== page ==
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Oscar winning 'Moonlight' shines on Miami's Liberty City

Oscar winning film "Moonlight" presents a view of Miami that never shows up in a tourism video. Far from the sun and glamour of South Beach or the artists and hipsters of Wynwood, it shows predominantly black communities, truly known by few outside the people who live there.

And it's recognizably their Miami, made beautiful and suddenly more hopeful than it might have seemed before.

"The best thing about this movie is they actually went into the projects and shot it, and they let kids from around Liberty City be in it," said Kamal Ani-Bello, a freshman at Miami Northwestern Senior High School who had a role as an extra in the film. "Usually people make 'hoods on movie sets, but this actually shows the real thing — and that's why it won best picture."

"Moonlight" won the Academy Award Sunday night for best picture, best supporting actor and best adapted screenplay. It was nominated in five additional categories. It follows the life of a young black man as he grows up in a poverty-stricken neighborhood while coming to terms with his own homosexuality.

Director Barry Jenkins "came from the same grounds I came from, from the same city," said Larry Anderson, a Miami Northwestern junior who also had a role as an extra. Jenkins graduated from the same high school and had roots in a public housing project nicknamed "Pork & Beans" familiar to many students.

"Knowing that he came from the same — not just Miami, but Liberty City, same Pork & Beans, Miami Northwestern and the same programs that I've been part of, it tells me I can achieve in the same way as him," Anderson said.

Jenkins' wrote the screenplay for "Moonlight" with Tarell Alvin McCraney, who wrote the play on which the film is based. McCraney grew up in the same neighborhoods as Jenkins and attended the New World School of the Arts.

"This goes out to all those black and brown boys and girls and non-gender-conforming who don't see themselves," McCraney said during the ceremony.

Natalie Baldie, artistic director of the Performing and Visual Arts Center at Miami Northwestern, said she hopes the movie and its awards give students another perspective about getting out of Liberty City or going to college.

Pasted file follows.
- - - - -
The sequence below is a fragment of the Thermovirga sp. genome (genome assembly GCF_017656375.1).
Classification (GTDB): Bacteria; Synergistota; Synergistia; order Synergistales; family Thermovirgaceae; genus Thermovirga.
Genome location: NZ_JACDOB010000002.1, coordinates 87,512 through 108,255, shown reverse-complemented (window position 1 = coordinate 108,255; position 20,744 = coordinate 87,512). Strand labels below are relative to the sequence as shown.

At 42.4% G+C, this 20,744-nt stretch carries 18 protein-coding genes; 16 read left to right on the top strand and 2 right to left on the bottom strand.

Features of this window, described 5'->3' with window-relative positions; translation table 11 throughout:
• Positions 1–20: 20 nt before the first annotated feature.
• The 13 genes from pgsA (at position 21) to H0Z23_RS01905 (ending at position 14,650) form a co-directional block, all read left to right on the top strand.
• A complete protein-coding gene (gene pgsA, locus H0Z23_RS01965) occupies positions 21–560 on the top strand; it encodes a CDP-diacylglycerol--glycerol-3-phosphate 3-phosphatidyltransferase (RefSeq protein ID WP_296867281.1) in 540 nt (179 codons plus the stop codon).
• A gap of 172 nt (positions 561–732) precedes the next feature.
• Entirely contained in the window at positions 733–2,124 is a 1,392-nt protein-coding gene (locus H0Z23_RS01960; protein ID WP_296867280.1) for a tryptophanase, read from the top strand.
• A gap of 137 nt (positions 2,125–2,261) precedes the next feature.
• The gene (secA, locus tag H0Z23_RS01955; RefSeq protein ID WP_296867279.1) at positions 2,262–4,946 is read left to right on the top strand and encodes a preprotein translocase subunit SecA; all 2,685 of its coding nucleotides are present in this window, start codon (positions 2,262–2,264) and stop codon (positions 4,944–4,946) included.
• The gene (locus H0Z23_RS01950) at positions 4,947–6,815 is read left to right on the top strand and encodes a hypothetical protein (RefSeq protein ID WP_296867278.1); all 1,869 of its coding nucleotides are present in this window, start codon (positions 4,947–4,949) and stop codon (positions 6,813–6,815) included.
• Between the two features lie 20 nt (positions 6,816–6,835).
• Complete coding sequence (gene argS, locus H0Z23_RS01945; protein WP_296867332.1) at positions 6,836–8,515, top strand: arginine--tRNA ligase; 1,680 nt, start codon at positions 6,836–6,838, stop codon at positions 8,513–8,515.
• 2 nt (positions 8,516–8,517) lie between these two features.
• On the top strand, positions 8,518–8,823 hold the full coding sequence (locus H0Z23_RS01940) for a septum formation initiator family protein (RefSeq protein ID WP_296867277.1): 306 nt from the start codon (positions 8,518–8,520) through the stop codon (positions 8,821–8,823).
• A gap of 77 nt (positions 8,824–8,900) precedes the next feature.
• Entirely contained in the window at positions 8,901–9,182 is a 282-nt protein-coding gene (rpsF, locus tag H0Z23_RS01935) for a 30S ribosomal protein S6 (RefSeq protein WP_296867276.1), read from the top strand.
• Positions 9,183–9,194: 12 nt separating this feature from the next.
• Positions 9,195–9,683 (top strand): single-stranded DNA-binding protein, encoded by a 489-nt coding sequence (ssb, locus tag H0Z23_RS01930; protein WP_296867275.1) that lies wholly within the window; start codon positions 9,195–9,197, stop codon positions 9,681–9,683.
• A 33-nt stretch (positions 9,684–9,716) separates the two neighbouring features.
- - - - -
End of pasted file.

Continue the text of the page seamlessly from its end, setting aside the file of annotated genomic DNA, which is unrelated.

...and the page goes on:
"It's giving them hope to get through and something to look forward to," Baldie said, sitting with Ani-Bello, Anderson and senior Amanda Ali, who also was an extra in the film. "We're used to seeing something about violence or rap music or athletes going to the NFL and things of that nature."

The film's theme of self-acceptance is one students and the community overall particularly need to hear, she added.

Ali said she hadn't been entirely aware of how "grown-up" the movie would be, "but that's good because it shows the truth."

The success of "Moonlight" also resonated Monday at Norland Middle School in Miami Gardens, where part of the film is set. Two young actors featured prominently in the film, Alex Hibbert and Jaden Piner, are Norland students, and about a dozen others were extras in the film.

Parents called and emailed Principal Ronald Redmon throughout the day to express pride in a program showing the talent coming Miami, he said.

"Today everyone beamed with pride. Parents were dropping off their kids with their horns blowing," Redmon said.

Graham Winick, the city of Miami Beach's film coordinator and a past president of Film Florida, called the success of "Moonlight" a cultural high-water mark for Miami and Florida, comparable to hosting an international art fair like Art Basel Miami Beach or preserving the area's signature Art Deco architecture. He pointed out that the film was made for just a fraction of the marketing budget for some of the films it was up against.